The E3 demo of Uncharted 2: Among Thieves was one of the undoubted highlights of the Sony presser, notable in that instead of relying on canned footage, Naughty Dog co-president Evan Wells gave what Richard Lemarchand describes as "an amazingly sure-footed live drive" on stage during the event. The accompanying trailer that was released at the event also put the scale of the task in finishing the game into perspective for the developers.

"The next time you watch that E3 trailer, bear in mind that the things you see in there were almost the only things finished to that level of polish," shares Lemarchand. "If the camera had turned just a metre to the left or the right, you'd have seen behind the scenes - and not in a very good way. Making the demo and trailer was very useful. It told us exactly how much work we'd have to do to get it up to a level of polish we were happy with. We found out that was a lot of work."

The effort required to produce the E3 demo and this trailer emphasised the scale of the remaining work faced by the team.

Despite the long hours being put in by the Naughty Dog team, the scale of the task facing the team remained colossal.

"It was around this time in June 2009 that we realised how much game we'd bitten off. We'd either have to chew extra hard or make some cuts. Or choke," says Lemarchand.

"Between multiplayer, co-op and the single-player mode, we'd been really ambitious, probably over-ambitious. In particular, even though we'd tried to plan for them, the set-pieces in single-player mode took much longer to create and polish than we'd anticipated. Putting them together was immensely difficult - far worse than some of us had experienced even in our most brutal crunches."

Naughty Dog's solution was to streamline the game without unduly affecting its flow.

"We set about seeing where we could make some cuts and reduce the scope of the game," explains Lemarchand. "We managed to make layout reductions to several levels early enough that we hadn't invested that much in terms of art resources in the affected levels. We'd also lived with the prototype block mesh versions of the levels long enough that we could see fairly clearly what we should keep and what we should cut."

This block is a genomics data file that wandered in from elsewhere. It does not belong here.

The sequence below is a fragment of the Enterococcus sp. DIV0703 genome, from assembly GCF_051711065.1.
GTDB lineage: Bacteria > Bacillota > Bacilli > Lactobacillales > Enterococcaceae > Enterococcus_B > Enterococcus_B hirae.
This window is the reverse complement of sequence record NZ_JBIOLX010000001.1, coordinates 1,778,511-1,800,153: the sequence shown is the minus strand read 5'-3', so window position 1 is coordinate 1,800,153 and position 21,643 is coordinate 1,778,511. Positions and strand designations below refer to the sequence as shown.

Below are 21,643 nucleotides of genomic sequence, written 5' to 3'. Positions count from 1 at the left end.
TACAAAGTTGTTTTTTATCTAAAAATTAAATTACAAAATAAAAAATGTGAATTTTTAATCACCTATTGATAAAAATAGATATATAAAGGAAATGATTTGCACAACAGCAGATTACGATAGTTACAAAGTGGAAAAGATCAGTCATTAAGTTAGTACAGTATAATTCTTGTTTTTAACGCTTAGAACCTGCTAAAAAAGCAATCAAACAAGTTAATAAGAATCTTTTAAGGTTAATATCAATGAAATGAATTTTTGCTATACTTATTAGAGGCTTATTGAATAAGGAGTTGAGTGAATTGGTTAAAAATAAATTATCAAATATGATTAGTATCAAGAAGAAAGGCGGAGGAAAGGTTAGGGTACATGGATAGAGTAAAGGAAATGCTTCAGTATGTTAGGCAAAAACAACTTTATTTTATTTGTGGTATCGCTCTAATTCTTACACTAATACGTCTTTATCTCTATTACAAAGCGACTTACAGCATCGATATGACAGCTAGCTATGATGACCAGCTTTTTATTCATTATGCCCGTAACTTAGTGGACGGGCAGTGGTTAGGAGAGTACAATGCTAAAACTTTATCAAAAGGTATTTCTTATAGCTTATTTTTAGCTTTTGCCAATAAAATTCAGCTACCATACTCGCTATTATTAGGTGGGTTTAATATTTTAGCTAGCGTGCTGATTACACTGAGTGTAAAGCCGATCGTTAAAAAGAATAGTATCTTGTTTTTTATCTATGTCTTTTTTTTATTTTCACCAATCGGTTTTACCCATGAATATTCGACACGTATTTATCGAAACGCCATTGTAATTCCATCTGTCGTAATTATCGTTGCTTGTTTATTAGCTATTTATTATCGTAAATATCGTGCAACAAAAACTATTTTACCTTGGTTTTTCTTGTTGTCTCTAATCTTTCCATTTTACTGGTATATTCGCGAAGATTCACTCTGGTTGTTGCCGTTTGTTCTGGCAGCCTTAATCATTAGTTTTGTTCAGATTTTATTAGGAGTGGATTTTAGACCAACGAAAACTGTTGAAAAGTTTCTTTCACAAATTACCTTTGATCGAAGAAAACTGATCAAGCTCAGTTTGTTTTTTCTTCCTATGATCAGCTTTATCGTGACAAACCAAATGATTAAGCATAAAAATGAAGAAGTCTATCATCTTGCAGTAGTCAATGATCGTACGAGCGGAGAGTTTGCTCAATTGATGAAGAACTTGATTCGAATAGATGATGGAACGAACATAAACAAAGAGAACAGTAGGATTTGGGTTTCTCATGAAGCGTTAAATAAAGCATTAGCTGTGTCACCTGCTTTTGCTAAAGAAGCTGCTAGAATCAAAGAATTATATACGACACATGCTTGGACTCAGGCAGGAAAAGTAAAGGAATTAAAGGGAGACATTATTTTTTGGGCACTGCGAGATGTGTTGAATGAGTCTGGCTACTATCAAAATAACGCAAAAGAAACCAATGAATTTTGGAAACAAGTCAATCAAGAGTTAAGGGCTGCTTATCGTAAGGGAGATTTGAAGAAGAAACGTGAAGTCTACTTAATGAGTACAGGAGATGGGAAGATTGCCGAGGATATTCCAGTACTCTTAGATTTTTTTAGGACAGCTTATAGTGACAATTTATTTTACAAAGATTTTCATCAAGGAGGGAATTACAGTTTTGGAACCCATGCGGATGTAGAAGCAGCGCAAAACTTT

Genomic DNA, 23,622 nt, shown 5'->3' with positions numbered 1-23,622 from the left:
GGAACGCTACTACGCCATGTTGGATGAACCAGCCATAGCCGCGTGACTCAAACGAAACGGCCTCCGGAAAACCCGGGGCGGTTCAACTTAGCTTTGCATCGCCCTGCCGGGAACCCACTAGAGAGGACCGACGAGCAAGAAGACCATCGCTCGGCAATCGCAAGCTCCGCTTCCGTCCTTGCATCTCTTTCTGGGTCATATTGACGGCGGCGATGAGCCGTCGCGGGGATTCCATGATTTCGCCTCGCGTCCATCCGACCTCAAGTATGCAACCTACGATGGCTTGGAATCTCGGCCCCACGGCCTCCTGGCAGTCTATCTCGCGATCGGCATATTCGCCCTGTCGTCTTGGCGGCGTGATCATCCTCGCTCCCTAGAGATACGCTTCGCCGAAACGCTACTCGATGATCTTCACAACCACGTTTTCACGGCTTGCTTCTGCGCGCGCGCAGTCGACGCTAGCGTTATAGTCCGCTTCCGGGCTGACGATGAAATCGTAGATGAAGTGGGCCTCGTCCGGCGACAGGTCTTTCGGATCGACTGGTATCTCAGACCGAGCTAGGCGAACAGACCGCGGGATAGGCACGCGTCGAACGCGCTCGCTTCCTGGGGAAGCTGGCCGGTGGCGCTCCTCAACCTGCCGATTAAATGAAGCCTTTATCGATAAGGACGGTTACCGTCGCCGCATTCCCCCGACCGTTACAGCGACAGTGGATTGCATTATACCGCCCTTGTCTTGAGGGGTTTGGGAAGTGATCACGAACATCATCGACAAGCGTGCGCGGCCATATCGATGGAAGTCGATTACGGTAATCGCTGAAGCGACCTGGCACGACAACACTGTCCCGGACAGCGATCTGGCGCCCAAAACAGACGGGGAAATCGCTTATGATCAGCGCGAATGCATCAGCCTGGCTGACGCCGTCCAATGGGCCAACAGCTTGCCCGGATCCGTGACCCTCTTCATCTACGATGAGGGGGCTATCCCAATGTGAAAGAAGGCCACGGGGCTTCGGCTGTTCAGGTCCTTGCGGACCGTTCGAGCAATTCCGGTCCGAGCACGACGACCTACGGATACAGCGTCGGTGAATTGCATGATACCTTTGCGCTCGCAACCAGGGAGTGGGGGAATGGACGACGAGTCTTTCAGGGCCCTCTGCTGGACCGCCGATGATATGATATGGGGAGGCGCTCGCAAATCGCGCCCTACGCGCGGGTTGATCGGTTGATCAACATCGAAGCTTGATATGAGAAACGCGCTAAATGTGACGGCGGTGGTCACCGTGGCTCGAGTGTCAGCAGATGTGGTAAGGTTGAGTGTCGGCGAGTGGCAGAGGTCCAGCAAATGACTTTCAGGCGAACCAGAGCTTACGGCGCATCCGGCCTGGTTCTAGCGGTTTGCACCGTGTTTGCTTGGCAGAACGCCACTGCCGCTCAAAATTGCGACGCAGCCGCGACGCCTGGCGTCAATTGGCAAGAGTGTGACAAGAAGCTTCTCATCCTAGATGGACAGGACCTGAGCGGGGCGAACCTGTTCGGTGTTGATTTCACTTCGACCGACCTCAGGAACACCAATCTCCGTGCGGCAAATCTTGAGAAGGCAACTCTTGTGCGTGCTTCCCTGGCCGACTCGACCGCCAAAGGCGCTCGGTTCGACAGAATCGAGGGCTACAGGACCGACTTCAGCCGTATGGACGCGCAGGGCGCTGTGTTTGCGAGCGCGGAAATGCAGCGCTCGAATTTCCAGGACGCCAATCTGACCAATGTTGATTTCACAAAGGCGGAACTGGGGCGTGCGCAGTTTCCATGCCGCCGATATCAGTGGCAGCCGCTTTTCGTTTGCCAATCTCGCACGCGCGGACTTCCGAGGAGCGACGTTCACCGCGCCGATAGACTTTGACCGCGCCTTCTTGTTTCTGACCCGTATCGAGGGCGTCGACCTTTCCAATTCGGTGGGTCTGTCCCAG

There's no mandated crunch at Naughty Dog, but as Richard puts it, "we have hired people with personality types that make them hard-working, willing to accept responsibility, and perfectionist."

Downtime became a very precious and rare commodity as the Uncharted 2 development cycle drew to a close and lessons were learned in how the team plans to approach the final months of its next game.

"While we don't think we'll ever be a studio that works nine-to-five year round, we do take the threat that crunch presents to the integrity of the studio and the wellbeing of the Naughty Dogs very seriously," observes Lemarchand.

"We're continuing to discuss ways so that we can avoid ever having to repeat the experience of Uncharted 2 in terms of the toll that the project's crunch took. We know that we have to become more disciplined about setting and hitting internal targets as well as external ones to get more traction on our projects earlier. We're going to try other approaches like putting mandatory limits on the amount of time people can spend at the office."